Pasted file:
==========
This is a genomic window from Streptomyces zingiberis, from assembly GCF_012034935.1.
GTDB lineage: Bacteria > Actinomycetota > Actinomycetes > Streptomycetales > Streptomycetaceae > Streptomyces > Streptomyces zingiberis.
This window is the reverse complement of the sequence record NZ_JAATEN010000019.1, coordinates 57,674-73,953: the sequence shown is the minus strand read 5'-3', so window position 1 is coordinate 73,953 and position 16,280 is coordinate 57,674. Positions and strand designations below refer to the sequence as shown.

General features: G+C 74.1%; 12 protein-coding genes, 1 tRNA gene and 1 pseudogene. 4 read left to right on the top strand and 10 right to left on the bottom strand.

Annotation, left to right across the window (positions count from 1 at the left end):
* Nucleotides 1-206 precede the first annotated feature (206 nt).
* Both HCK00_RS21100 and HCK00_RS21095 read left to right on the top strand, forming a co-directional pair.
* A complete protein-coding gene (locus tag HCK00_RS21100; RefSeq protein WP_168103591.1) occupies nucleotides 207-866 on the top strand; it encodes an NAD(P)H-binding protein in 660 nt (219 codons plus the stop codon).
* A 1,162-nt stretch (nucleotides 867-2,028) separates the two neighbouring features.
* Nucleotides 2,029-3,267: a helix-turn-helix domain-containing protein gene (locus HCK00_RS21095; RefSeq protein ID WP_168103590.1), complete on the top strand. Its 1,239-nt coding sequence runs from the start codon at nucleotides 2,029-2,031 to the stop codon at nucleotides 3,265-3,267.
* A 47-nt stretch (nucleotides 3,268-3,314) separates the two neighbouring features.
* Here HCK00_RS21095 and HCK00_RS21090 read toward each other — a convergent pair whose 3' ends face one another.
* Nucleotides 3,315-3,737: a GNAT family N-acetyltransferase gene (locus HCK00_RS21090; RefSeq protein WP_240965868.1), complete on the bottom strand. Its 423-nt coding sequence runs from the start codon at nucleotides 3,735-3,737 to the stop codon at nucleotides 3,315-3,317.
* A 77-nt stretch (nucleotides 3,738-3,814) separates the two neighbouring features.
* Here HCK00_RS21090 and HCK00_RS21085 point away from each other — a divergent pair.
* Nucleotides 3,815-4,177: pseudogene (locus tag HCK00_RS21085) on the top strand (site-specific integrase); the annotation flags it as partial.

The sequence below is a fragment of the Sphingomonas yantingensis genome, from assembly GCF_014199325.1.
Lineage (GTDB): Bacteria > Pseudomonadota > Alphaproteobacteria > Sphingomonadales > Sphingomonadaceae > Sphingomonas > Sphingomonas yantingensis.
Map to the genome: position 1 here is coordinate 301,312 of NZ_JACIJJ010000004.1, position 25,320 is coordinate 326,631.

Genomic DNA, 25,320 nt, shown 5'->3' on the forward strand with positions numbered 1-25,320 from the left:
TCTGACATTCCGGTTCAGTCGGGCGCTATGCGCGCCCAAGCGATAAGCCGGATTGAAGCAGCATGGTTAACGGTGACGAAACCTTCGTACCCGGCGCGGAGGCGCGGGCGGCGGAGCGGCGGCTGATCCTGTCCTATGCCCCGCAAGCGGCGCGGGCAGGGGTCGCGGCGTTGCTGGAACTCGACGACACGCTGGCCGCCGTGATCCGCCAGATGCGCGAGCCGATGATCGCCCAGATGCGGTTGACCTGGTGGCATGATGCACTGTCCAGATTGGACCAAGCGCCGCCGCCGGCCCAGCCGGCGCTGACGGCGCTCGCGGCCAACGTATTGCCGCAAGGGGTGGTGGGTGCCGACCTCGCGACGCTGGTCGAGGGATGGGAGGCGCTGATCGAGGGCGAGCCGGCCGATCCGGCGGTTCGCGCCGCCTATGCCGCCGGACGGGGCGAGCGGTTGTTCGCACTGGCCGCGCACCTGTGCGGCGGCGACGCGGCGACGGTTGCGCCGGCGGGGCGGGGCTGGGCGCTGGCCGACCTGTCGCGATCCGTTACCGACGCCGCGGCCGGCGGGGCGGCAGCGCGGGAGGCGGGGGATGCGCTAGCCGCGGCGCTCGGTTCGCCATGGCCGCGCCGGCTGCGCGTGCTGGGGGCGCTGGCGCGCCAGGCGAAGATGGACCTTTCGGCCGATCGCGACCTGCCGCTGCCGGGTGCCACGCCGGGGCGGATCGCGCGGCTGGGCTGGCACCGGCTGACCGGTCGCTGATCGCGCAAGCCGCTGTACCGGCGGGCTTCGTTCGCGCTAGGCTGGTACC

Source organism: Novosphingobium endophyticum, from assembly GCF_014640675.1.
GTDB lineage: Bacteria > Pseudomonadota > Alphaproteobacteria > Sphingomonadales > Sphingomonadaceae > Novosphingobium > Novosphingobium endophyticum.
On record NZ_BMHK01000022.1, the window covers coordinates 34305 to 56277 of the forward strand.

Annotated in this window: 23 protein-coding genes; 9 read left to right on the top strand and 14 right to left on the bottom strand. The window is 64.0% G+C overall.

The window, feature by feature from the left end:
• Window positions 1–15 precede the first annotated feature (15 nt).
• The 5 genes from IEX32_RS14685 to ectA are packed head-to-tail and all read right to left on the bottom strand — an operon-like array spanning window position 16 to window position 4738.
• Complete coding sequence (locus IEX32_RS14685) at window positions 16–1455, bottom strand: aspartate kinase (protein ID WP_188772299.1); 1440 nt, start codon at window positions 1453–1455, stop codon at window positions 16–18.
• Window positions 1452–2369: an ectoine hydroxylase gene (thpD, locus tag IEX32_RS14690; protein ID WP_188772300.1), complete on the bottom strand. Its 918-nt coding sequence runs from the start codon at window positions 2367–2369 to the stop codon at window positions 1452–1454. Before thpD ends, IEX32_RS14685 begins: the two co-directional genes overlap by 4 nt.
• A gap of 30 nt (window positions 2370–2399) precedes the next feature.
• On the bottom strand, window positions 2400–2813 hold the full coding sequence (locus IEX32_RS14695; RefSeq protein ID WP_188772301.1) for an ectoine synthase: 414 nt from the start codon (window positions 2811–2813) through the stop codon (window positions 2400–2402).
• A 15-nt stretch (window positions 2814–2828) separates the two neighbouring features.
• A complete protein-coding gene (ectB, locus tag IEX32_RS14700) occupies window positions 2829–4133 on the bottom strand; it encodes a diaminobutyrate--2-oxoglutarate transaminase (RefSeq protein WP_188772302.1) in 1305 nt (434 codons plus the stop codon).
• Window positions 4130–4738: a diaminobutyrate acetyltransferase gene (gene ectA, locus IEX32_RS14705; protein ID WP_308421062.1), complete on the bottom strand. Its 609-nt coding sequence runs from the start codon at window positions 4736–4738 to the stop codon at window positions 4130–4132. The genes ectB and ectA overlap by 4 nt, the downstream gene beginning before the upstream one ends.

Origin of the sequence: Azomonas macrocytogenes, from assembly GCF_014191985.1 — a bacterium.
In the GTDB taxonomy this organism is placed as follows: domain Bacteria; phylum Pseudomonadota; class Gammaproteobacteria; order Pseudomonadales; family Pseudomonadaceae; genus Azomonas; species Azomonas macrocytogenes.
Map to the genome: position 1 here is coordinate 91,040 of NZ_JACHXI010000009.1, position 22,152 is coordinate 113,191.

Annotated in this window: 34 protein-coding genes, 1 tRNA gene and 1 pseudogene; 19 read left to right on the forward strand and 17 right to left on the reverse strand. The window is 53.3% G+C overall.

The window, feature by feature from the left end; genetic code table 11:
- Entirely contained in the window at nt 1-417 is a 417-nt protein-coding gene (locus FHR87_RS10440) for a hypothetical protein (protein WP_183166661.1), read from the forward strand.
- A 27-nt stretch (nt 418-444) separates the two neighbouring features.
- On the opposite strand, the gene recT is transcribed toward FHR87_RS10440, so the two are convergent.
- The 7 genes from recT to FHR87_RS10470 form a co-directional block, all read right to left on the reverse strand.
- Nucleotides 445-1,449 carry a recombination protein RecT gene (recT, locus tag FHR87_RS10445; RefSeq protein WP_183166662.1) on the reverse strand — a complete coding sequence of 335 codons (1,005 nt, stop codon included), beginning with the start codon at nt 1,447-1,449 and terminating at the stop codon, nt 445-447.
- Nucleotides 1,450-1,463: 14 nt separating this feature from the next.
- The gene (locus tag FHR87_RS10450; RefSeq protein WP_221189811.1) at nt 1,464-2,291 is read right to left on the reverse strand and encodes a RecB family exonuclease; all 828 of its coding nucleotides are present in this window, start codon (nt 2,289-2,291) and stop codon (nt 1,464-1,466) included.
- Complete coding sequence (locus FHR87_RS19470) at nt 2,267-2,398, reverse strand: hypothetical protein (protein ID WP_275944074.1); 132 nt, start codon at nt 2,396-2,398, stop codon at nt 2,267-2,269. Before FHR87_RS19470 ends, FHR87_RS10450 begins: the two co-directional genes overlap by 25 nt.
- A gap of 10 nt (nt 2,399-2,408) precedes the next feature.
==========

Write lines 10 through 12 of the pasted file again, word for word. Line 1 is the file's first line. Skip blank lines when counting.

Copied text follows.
* Nucleotides 2,029-3,267: a helix-turn-helix domain-containing protein gene (locus HCK00_RS21095; RefSeq protein ID WP_168103590.1), complete on the top strand. Its 1,239-nt coding sequence runs from the start codon at nucleotides 2,029-2,031 to the stop codon at nucleotides 3,265-3,267.
* A 47-nt stretch (nucleotides 3,268-3,314) separates the two neighbouring features.
* Here HCK00_RS21095 and HCK00_RS21090 read toward each other — a convergent pair whose 3' ends face one another.